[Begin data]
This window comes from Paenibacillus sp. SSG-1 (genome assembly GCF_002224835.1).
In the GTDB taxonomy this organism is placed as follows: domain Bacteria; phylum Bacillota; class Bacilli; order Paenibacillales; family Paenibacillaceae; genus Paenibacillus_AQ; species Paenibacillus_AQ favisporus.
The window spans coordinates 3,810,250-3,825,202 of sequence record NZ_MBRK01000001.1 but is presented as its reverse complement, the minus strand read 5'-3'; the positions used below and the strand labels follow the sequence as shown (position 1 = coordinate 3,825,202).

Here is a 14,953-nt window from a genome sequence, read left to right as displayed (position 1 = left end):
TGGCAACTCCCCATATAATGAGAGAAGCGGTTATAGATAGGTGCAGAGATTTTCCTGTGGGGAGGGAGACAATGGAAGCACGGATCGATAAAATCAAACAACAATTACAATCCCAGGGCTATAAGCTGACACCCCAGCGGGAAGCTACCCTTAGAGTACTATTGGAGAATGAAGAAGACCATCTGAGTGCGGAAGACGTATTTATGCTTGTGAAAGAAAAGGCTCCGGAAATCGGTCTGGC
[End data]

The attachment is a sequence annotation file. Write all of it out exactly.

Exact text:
This window comes from Paenibacillus sp. SSG-1 (genome assembly GCF_002224835.1).
In the GTDB taxonomy this organism is placed as follows: domain Bacteria; phylum Bacillota; class Bacilli; order Paenibacillales; family Paenibacillaceae; genus Paenibacillus_AQ; species Paenibacillus_AQ favisporus.
The window spans coordinates 3,810,250-3,825,202 of sequence record NZ_MBRK01000001.1 but is presented as its reverse complement, the minus strand read 5'-3'; the positions used below and the strand labels follow the sequence as shown (position 1 = coordinate 3,825,202).

Here is a 14,953-nt window from a genome sequence, read left to right as displayed (position 1 = left end):
TGGCAACTCCCCATATAATGAGAGAAGCGGTTATAGATAGGTGCAGAGATTTTCCTGTGGGGAGGGAGACAATGGAAGCACGGATCGATAAAATCAAACAACAATTACAATCCCAGGGCTATAAGCTGACACCCCAGCGGGAAGCTACCCTTAGAGTACTATTGGAGAATGAAGAAGACCATCTGAGTGCGGAAGACGTATTTATGCTTGTGAAAGAAAAGGCTCCGGAAATCGGTCTGGC